If you’ll be using toms or other types of drums, it’s best to use individual dynamic microphones. The best place to position these microphones is about 3 inches (7.62 cm) from the drum’s head. More microphones are better if recording in a large room. If recording in a small space, using fewer mics can be to your advantage, as you can let the tom’s bleed come through the various microphones.
For more information, check out the following articles:
How to Microphone Electric Guitars
Dynamic mics are the most suitable option for recording electric guitars. They’re durable enough to deal with the high sound pressure and sonic frequency emitted by speakers.
Because guitars are a much smaller set than drums, only one microphone is needed. Still, an incredible depth can be added to the sound by using two. Don’t point the mic directly at the speaker’s cone, though. Point it about halfway between the center and the speaker, about 3 inches (7.62 cm) away.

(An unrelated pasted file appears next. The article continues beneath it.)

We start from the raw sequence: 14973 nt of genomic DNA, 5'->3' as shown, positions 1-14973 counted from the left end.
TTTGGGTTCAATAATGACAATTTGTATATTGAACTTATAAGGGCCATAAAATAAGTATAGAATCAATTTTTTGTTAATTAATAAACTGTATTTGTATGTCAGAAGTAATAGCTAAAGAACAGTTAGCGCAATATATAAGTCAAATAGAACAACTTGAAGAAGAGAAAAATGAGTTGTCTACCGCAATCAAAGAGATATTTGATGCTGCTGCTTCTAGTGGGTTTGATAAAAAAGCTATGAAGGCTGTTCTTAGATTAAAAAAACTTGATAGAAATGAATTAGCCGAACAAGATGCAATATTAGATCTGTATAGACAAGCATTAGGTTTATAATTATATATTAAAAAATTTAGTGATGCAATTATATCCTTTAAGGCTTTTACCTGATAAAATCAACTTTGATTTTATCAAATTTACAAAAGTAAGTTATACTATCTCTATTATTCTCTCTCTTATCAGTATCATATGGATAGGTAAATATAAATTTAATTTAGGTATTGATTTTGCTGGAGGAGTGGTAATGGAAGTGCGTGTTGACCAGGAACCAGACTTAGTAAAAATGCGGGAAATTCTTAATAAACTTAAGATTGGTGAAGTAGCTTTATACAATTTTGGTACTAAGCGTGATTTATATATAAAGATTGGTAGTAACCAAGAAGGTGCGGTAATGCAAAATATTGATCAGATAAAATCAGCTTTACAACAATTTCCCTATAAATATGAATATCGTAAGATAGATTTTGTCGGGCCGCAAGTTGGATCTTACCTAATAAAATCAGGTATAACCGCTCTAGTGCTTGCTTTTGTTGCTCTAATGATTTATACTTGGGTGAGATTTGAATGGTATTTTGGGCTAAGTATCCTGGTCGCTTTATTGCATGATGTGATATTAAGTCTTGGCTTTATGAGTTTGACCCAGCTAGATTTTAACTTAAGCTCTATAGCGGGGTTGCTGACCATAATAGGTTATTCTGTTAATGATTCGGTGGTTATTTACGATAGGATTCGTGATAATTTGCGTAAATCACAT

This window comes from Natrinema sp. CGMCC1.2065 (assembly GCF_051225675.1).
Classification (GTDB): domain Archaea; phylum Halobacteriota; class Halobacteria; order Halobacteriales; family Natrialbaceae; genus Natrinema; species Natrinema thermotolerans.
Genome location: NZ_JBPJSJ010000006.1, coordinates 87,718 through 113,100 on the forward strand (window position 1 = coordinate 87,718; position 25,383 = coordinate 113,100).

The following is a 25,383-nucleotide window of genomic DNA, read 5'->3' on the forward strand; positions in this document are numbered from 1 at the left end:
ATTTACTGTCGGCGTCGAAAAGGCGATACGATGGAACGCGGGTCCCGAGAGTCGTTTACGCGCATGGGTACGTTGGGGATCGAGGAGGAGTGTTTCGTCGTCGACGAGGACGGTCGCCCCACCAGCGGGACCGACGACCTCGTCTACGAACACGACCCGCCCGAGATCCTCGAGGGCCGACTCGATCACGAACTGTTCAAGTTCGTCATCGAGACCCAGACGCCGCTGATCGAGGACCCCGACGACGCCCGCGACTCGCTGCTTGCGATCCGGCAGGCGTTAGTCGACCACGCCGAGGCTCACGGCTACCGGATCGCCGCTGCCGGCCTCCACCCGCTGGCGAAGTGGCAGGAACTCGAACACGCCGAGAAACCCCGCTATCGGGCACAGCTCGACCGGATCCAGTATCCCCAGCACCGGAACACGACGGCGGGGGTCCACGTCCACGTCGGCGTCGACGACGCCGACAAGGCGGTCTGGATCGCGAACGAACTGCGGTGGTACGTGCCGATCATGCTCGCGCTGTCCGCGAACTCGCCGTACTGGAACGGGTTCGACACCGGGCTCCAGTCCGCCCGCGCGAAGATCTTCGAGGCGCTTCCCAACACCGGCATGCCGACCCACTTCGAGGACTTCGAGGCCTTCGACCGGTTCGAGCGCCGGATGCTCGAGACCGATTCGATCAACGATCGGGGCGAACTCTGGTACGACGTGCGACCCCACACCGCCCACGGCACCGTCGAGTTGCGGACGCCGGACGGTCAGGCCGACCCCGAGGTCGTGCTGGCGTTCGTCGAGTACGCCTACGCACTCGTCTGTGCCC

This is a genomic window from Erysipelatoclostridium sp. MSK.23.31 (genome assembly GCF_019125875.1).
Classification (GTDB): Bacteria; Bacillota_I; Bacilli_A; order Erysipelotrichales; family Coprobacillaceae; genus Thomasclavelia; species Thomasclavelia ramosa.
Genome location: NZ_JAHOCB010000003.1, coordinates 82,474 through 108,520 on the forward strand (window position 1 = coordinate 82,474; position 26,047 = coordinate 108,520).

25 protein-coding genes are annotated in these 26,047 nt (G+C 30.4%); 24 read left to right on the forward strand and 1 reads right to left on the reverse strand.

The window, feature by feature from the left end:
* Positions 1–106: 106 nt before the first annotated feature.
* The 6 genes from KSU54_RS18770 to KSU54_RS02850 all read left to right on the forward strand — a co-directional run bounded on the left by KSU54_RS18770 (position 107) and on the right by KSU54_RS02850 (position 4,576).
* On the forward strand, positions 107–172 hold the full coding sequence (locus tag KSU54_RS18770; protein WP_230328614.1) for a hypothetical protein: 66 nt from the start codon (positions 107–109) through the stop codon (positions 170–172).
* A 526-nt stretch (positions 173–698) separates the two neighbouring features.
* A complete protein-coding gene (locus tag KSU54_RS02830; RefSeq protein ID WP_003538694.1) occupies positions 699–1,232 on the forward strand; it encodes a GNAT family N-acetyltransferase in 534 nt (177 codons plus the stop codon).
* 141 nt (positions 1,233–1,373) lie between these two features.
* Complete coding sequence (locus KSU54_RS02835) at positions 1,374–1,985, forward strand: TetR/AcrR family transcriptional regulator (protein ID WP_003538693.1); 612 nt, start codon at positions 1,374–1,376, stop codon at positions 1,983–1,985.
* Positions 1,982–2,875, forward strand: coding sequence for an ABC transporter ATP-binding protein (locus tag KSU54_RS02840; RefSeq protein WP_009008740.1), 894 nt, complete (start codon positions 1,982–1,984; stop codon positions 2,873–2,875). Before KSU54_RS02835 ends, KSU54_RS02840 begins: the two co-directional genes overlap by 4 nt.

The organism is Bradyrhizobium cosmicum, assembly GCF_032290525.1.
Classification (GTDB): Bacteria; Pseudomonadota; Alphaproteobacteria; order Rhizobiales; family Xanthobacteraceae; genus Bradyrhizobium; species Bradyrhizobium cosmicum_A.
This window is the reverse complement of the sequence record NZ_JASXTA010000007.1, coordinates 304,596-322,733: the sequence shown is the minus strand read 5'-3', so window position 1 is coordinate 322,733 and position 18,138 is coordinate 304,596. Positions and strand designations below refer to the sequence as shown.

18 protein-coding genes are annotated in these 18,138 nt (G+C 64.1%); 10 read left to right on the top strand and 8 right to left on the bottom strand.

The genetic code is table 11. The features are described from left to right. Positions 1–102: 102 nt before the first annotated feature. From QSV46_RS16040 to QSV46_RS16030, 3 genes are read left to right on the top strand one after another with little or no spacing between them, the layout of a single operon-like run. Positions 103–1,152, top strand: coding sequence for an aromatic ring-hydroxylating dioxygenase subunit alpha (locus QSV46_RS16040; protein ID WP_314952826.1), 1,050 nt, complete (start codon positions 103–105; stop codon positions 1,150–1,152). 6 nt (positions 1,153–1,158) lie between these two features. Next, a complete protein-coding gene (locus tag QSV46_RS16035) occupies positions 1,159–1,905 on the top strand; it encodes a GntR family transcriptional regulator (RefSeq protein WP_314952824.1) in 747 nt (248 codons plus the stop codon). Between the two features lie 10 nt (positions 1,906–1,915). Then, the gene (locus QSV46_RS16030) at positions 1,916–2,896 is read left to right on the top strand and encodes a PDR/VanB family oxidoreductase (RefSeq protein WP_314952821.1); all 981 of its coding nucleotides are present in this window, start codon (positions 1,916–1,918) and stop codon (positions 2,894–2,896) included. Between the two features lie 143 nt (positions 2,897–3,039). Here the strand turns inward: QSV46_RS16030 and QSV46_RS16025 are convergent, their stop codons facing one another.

Keep a close eye on the tone as you position the microphone. If you put the mic closer to the edge of the speaker, you’ll get a lower tone and a darker sound. The closer the microphone is to the center, the more impact and attack the sound has.
You can add a second microphone several feet away from the speaker, about 8 to 10 feet (2-3 meters) away. Be sure to place the mic up high, too, around eye level.
Using the two-mic setup will pick up significantly different sounds, providing you a range of options when you’re ready to mix. This can help you find a good mix of accuracy, punch, and depth.
How to Microphone a Bass Guitar
Microphoning a bass guitar is similar to microphoning an electric guitar, except only one microphone is needed. It’s helpful if you’ve never plugged your bass guitar directly into a mixing board.